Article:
Change Your Lifestyle. Change Your Life.
Reduce Your Risk of Type 2 Diabetes
The prevalence of type 2 diabetes—a potentially life-threatening condition where blood glucose levels are above normal—is a growing problem in the United States. Currently one in 10 Americans has the disease, and the Centers for Disease Control and Prevention (CDC) estimates that one in three is likely to have it by 2050 if the current trend continues.
In 2012, the Black Women’s Health Imperative (the Imperative) was selected along with five other national organizations to help carry out the CDC’s four-year National Diabetes Prevention Program to help reduce the rate of type 2 diabetes in this country. The program offers a yearlong lifestyle change intervention that focuses on preventing type 2 diabetes among persons at risk for developing diabetes and encouraging employers and insurers to offer the program as a covered health benefit.
Research has shown that lifestyle changes such as increased physical activity, changes in diet and a modest reduction in weight can significantly reduce the likelihood of developing diabetes and other preventable chronic conditions. Through funding provided to national organizations such as the Imperative, the CDC is supporting community-based diabetes prevention strategies that are proven to help individuals delay or avert the onset of diabetes. Local partnerships established with these grant dollars will help community organizations reach large numbers of community residents with prediabetes —a condition where blood glucose levels are elevated, but are not high enough to be classified as diabetes.
WHY LIFESTYLE CHANGE MATTERS
Type 2 diabetes is a preventable, chronic disease that, if not managed, can cause debilitating, life-threatening complications such as heart disease and stroke, blindness, kidney disease, amputations and high-risk pregnancy among other conditions. In addition to its serious health risks, the American Diabetes Association estimated that in 2012 the diseases cost the U.S. $245 billion in health care costs and lost productivity.
Certain racial and ethnic groups and women experience higher rates of diabetes due to issues such as high blood pressure, obesity and sedentary lifestyles. Compared to non-Hispanic White adults, the risk for diagnosed diabetes was 66% higher among Hispanics, and 77% higher among non-Hispanic Blacks, according to the most current national data. In addition, women with diabetes are in danger of pregnancy complications and are at greater risk than men with diabetes for heart-attack deaths and blindness.
While there are some risk factors we cannot control, such as age or family history, there are steps we can take to address other contributing factors such as being overweight or obese, physical inactivity and smoking. Nearly 80 percent of Black and 75 percent of Hispanic women are overweight. In addition, 55 percent and 60 percent of Black and Hispanic women, respectively, are physically inactive. By changing these dynamics, Black and Hispanic women can significantly reduce their risk for type 2 diabetes.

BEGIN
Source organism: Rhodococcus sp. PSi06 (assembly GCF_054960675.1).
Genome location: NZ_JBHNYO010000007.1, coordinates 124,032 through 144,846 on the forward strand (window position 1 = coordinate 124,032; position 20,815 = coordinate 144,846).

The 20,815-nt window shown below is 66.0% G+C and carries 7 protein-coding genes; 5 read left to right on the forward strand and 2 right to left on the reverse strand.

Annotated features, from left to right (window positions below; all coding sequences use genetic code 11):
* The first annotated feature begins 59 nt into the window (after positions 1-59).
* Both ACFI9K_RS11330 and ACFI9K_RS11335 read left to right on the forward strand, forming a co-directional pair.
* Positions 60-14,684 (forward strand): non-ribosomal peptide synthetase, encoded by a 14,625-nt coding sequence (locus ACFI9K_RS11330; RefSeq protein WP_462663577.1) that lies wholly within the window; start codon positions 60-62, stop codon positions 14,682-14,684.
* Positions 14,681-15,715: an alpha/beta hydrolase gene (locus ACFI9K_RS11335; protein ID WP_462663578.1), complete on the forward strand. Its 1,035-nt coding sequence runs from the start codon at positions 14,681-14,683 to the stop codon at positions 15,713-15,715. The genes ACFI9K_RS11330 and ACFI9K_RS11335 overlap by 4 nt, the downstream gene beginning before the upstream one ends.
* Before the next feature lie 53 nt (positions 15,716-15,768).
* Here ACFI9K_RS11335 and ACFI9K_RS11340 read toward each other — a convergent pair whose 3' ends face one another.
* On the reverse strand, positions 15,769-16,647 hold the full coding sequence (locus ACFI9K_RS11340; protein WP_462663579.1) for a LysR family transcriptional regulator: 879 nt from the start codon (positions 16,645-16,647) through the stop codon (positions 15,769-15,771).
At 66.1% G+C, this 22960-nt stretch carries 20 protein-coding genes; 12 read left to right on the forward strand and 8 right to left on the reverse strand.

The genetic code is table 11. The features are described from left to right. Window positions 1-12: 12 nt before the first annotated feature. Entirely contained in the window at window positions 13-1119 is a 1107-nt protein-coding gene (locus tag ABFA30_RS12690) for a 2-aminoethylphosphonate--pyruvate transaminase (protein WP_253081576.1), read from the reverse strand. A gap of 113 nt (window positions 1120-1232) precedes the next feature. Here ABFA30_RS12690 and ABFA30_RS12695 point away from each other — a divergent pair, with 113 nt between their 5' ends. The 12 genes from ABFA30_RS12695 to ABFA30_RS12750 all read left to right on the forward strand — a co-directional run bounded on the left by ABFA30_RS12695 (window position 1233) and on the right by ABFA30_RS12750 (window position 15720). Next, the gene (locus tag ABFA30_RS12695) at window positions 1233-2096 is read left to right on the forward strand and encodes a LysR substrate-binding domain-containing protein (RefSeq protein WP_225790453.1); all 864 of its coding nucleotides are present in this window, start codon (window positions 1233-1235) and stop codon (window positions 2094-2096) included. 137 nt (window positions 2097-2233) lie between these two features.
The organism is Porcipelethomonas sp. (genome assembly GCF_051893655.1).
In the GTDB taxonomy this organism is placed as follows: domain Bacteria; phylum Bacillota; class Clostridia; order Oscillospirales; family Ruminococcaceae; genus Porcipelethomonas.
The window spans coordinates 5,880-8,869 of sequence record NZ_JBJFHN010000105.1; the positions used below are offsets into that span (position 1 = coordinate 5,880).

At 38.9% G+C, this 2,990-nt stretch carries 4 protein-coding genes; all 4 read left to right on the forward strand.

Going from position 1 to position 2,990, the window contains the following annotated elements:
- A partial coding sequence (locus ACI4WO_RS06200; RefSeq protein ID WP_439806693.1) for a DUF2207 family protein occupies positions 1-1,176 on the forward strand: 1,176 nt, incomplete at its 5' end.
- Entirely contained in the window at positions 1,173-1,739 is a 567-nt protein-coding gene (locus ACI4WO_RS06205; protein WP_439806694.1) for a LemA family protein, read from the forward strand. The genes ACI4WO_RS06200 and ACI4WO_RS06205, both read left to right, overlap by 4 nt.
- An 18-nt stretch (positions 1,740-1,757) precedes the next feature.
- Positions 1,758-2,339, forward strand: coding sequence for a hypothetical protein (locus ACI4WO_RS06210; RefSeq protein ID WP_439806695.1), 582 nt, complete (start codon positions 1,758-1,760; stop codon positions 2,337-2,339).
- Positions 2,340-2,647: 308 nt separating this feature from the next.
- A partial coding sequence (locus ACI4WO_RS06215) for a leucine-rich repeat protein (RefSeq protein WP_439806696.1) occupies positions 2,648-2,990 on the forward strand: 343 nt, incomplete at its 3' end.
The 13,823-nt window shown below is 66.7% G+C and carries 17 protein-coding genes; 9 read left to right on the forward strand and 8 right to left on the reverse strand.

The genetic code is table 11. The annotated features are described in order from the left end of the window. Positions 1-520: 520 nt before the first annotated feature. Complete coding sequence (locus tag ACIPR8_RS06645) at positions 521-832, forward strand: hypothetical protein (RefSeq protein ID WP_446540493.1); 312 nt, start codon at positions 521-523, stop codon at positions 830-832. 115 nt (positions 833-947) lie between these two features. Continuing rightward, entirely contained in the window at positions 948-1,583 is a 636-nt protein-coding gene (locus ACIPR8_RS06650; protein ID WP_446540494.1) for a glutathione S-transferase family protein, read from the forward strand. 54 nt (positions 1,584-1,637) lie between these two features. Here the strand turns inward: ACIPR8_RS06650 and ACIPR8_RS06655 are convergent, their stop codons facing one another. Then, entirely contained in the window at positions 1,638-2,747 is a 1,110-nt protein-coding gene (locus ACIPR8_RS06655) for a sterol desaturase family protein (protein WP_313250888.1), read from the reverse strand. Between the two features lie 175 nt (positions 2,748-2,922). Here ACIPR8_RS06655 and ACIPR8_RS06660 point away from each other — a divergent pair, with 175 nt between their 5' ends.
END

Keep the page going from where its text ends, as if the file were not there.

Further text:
As a funded organization in the CDC’s National Diabetes Prevention Program, the Imperative is in a unique position to support Black women and Latinas in making the lifestyle changes that have been shown effective in reducing the risk for diabetes and its related complications. And, by working with women to implement strategies such as goal setting, food and activity tracking, weight monitoring and self management, we are also able to influence positive health behaviors in entire families that may be at risk for developing the disease.
OUR DIABETES PREVENTION PARTNERS & COMMUNITIES
The Imperative has awarded grants to a network of established community partners in states with high rates of diabetes and prediabetes. Our funded community partner organizations are:
- Black Women for Wellness, Los Angeles, CA - http://www.bwwla.com/index.php
Community Capacity Builders, VA (Tidewater area) - http://ccbllcglobal.com/
Indiana Minority Health Coalition, Indianapolis, IN - http://www.imhc.org/
Michigan Black Women’s Health Alliance, Detroit, MI - http://mbwha.org/
- The Community Wellness Project, St. Louis, MO - http://www.cwpstl.org/cwp_home.html
Each of our funded partner organizations is working with local residents, area employers, community and faith-based organizations, insurers, health-care providers and other local groups to offer the yearlong lifestyle intervention program. Studies have shown that people with prediabetes that lose a modest amount of weight (5 to 7 percent), improve their diets and increase their physical activity to at least 150 minutes (about 30 minutes 5 times a week) can delay or prevent the onset of diabetes.
Program participants work with a lifestyle coach in a group setting where they learn strategies for making changes in their food choices, increasing the level of weekly physical activity and reaching and maintaining a healthy weight. The lifestyle coaches support participants in identifying emotions and situations that can hinder their progress in making positive changes. The group setting engages participants in sharing their experiences and supporting each other in making the lifestyle changes a routine part of their lives. The yearlong prevention program consists of 16 one-hour core sessions and six monthly post-core follow up sessions aimed at helping participants maintain their healthier lifestyles and continue their efforts to prevent the onset of diabetes.
For more information on the Imperative’s participation in the CDC National Diabetes Prevention Program, contact Angela Ford, Project Manager, at 202-548-4000, or by email at [email protected]omenshealth.org